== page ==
3 Essential Things to Know About 1031 Exchanges

Real estate investors can find a surprising tool in the most unlikely of places: the Internal Revenue Code, specifically §1031. Within the 1031 exchange, you can reinvest your proceeds from your investment real estate sale into the purchase of another property. This eliminates or limits the tax you’d normally have to pay on those proceeds on your taxes that year.

The 1031 exchange is a powerful tool in the right investor’s hands, but it does come with some caveats. Keep reading for three essential things you need to know about the 1031.

There’s no such thing as a free lunch

 
A 1031 exchange defers tax, but it’s not eliminating that tax forever. According to the Internal Revenue Service, the tax on your gain from the sale is postponed if you’re using that money to reinvest into another “like-kind” property. You can keep doing these exchanges, however, and defer the tax indefinitely as long as you follow all the rules.

Keep an eye on the properties

 
The definition of “like-kind” property is a little broad, but real estate is usually considered like-kind to other real estate even if they’re not the same type, such as a multifamily home versus an apartment building. One thing to note here is that all of your cash proceeds have to be reinvested in the replacement property. If you sell an apartment complex for $500,000 and use $300,000 of that to buy a replacement multifamily home, you can still be taxed on the remaining $200,000 (minus the closing costs you’re allowed to deduct from the multifamily sale).

There are hard and fast deadlines

 
1031 exchanges have two timing rules. First, you have to put the replacement property you’re planning to buy in writing and deliver it to your qualified intermediary (QI) within 45 days of your property sale. The intermediary is the person or institution you gave the cash from the sale to hold; you’re not allowed to have that cash under the 1031 rules.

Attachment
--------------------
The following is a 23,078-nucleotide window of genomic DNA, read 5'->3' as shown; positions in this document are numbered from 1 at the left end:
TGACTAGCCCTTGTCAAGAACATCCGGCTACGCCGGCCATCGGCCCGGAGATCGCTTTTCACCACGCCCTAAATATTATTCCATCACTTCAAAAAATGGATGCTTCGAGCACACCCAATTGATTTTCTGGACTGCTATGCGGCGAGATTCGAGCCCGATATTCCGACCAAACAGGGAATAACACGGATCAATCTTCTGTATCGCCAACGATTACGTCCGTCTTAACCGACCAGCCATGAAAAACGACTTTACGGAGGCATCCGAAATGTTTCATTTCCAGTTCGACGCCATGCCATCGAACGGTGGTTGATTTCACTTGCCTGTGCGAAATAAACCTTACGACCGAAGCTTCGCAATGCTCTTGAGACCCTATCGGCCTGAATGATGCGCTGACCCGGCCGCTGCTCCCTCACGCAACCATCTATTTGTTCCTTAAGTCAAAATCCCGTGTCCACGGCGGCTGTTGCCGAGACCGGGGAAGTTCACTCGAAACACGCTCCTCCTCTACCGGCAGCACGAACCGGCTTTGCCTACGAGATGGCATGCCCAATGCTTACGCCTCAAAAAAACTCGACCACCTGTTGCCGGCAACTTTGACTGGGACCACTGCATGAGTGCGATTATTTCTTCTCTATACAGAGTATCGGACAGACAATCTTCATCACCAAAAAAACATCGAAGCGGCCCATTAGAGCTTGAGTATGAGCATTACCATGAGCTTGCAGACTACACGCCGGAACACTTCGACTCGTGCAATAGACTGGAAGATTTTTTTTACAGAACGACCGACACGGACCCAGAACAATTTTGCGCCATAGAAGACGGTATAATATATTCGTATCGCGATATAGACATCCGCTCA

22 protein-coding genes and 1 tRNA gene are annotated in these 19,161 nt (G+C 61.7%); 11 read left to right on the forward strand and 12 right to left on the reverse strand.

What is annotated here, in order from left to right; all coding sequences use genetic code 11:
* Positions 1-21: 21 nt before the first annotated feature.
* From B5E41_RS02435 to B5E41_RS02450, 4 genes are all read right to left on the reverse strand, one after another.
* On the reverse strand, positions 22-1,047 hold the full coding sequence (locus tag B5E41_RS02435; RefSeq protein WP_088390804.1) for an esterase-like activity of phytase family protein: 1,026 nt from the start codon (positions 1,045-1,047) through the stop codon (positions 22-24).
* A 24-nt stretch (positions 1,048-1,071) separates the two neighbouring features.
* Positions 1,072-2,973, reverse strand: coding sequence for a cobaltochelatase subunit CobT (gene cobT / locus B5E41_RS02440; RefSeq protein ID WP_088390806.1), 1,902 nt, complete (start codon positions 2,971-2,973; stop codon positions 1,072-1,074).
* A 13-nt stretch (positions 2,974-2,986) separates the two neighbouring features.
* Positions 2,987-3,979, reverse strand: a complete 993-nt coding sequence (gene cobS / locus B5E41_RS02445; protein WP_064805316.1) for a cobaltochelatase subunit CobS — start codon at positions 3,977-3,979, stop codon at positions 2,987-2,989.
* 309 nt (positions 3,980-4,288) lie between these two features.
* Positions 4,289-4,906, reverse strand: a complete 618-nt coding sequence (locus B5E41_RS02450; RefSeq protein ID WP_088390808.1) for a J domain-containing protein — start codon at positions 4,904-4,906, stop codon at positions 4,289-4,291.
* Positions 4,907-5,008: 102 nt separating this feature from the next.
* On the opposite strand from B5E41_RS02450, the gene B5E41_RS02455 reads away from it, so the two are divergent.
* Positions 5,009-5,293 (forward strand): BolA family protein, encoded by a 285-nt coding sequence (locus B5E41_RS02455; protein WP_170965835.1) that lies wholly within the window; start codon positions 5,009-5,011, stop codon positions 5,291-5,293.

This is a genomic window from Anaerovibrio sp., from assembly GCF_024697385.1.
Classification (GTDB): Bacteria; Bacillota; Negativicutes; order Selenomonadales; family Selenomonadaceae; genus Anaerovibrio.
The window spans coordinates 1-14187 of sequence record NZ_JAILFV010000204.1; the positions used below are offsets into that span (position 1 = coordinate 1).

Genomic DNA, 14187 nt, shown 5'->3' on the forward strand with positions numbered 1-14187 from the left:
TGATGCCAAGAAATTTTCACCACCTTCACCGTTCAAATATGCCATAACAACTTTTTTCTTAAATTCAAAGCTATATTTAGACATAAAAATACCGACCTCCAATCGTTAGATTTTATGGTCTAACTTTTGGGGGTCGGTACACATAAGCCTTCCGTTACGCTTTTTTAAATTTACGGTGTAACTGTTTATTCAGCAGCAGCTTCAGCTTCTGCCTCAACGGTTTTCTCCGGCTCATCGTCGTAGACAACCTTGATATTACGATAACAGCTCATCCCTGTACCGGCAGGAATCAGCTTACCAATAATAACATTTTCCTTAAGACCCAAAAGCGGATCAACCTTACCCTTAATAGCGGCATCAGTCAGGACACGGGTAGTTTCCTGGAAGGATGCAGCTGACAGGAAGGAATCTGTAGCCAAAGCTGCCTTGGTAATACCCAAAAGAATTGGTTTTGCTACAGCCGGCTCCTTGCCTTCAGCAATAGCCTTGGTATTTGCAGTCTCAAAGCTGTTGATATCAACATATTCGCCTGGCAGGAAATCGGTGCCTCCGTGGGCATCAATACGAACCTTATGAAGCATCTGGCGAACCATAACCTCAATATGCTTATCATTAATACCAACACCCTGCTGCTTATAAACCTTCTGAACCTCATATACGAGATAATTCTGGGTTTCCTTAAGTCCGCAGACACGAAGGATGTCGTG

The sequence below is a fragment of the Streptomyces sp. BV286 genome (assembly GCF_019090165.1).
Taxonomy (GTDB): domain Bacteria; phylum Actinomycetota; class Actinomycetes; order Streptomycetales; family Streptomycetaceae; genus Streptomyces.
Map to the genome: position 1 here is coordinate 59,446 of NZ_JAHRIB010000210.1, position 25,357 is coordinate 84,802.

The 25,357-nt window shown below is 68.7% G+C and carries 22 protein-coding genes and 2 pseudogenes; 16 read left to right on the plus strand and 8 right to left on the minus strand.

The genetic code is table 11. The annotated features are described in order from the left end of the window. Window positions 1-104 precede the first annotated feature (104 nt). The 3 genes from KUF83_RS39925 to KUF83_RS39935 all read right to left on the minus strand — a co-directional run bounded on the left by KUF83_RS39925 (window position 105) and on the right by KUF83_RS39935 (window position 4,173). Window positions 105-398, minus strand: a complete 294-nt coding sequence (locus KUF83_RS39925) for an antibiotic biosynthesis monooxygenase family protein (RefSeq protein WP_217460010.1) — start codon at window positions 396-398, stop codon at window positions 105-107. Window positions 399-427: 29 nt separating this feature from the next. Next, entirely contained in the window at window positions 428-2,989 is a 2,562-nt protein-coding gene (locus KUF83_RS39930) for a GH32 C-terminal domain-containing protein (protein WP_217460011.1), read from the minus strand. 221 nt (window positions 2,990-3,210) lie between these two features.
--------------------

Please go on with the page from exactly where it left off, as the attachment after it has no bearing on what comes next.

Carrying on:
The next deadline is 180 days after your sale, which is all the time you have to close on the replacement property. Note that these two deadlines run concurrently, so if you give your QI the replacement property designation 50 days after the sale of the property, you have 130 days left to close on its replacement.

There are a lot of rules in 1031 exchanges, but the end result is well worth it! Make sure you work with qualified professionals so you don’t end up holding the tax bag at the end.

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Theresa Bradley-Banta writes about investing in real estate while avoiding the pitfalls that plague many new investors. She is a 2017 PropTech Top 100 Influencer and winner of 14 American and International real estate awards for her website and real estate investing programs. As featured on: The Equifax Finance Blog, AOL’s Daily Finance, Scotsman Guide, The Best Real Estate Investing Advice Ever Show, Stevie Awards Blog, Rental Housing Journal, and Investors Beat among others.

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